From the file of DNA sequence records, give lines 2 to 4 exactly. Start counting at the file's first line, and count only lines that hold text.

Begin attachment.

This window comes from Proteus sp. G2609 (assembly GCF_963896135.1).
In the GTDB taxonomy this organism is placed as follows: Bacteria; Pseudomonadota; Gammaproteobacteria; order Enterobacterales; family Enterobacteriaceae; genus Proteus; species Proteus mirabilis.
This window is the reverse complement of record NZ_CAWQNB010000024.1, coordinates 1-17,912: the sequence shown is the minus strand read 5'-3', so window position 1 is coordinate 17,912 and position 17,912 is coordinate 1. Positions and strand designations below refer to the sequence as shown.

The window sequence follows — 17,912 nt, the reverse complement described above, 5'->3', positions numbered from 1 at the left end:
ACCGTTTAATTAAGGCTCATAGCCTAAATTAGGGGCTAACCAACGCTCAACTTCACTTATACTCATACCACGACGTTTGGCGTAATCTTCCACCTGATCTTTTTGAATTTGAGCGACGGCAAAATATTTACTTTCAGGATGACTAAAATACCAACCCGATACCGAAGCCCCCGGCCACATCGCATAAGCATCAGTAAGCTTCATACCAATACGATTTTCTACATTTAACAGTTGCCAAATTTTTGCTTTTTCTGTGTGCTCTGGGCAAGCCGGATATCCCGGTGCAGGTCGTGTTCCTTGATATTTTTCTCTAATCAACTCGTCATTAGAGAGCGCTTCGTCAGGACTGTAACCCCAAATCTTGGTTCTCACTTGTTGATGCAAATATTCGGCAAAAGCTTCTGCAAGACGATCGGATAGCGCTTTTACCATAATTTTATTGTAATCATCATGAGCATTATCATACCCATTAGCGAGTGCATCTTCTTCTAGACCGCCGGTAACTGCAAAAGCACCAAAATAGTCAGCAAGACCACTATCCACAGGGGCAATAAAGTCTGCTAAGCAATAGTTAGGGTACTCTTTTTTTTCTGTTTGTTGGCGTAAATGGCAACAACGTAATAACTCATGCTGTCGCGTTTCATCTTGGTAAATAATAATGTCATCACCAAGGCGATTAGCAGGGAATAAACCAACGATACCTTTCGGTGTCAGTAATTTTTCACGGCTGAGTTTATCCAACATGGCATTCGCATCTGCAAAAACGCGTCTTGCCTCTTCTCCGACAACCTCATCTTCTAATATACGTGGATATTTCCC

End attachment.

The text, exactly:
In the GTDB taxonomy this organism is placed as follows: Bacteria; Pseudomonadota; Gammaproteobacteria; order Enterobacterales; family Enterobacteriaceae; genus Proteus; species Proteus mirabilis.
This window is the reverse complement of record NZ_CAWQNB010000024.1, coordinates 1-17,912: the sequence shown is the minus strand read 5'-3', so window position 1 is coordinate 17,912 and position 17,912 is coordinate 1. Positions and strand designations below refer to the sequence as shown.

The window sequence follows — 17,912 nt, the reverse complement described above, 5'->3', positions numbered from 1 at the left end: